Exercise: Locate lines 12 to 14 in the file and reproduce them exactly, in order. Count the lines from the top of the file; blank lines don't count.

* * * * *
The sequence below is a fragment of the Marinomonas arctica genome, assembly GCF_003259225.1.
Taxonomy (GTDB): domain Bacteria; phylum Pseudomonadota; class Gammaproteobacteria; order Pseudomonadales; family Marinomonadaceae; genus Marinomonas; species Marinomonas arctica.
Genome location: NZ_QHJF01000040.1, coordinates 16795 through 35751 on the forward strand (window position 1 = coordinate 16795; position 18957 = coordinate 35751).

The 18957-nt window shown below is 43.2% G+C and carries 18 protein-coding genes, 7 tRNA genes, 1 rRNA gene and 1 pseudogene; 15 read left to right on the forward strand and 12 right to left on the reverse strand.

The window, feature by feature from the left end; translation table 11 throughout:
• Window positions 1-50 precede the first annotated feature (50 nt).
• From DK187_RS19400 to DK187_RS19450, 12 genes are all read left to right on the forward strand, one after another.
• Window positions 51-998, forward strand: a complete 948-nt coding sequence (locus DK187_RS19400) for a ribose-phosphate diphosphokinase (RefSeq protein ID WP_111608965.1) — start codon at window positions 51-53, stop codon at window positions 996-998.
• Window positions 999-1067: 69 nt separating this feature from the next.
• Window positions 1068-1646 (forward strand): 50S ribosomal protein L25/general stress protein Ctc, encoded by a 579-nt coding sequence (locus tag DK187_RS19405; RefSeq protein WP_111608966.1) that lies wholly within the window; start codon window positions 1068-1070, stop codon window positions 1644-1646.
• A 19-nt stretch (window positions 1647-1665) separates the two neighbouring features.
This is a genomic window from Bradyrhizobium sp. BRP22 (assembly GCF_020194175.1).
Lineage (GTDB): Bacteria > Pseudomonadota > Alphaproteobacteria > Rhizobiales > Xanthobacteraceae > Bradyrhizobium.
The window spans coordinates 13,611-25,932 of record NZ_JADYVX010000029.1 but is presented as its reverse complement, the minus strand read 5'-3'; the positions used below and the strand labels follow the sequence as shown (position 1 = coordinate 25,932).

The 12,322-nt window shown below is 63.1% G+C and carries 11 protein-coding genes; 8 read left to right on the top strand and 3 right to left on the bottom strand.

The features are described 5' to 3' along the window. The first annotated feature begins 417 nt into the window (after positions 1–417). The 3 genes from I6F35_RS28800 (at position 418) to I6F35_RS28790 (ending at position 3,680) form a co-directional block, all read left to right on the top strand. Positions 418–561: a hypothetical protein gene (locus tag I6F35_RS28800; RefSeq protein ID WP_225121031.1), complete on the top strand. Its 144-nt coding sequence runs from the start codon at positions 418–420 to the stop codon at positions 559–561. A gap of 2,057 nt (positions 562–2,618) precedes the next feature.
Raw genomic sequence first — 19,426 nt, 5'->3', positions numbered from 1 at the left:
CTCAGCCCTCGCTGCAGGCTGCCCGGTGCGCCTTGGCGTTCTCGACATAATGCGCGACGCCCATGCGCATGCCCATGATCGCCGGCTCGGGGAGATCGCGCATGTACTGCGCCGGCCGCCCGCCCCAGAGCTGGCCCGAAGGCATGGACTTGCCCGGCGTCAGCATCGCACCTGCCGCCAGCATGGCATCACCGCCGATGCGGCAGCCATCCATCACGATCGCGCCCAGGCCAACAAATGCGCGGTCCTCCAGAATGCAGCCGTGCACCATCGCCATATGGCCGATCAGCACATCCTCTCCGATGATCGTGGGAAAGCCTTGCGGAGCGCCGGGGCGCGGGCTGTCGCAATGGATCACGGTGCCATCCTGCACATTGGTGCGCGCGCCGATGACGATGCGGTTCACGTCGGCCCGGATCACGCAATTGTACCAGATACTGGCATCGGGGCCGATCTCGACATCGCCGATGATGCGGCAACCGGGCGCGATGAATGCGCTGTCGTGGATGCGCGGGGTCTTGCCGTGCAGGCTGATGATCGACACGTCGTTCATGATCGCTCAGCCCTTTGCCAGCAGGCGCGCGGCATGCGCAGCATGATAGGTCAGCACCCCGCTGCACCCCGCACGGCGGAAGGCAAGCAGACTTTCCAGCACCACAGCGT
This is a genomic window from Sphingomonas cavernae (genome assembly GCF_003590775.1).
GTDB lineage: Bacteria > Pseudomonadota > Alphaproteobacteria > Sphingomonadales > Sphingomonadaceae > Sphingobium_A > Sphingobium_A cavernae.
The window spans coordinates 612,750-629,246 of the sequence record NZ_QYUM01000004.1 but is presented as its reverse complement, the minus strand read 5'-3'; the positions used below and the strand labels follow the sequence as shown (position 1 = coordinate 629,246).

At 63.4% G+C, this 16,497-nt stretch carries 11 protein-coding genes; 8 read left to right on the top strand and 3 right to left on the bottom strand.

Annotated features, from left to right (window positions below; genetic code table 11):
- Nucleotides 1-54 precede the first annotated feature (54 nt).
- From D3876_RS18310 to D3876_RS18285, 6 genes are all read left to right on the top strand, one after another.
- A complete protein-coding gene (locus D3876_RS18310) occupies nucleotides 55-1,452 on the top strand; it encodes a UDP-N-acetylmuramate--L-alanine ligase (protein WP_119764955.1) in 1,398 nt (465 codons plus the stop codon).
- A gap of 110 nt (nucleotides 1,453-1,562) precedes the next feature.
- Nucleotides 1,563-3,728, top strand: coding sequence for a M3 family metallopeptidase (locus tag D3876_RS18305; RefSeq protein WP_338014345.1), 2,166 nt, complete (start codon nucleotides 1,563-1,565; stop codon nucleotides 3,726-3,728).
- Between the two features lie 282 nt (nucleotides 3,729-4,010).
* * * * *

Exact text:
This is a genomic window from Bradyrhizobium sp. BRP22 (assembly GCF_020194175.1).
Lineage (GTDB): Bacteria > Pseudomonadota > Alphaproteobacteria > Rhizobiales > Xanthobacteraceae > Bradyrhizobium.
The window spans coordinates 13,611-25,932 of record NZ_JADYVX010000029.1 but is presented as its reverse complement, the minus strand read 5'-3'; the positions used below and the strand labels follow the sequence as shown (position 1 = coordinate 25,932).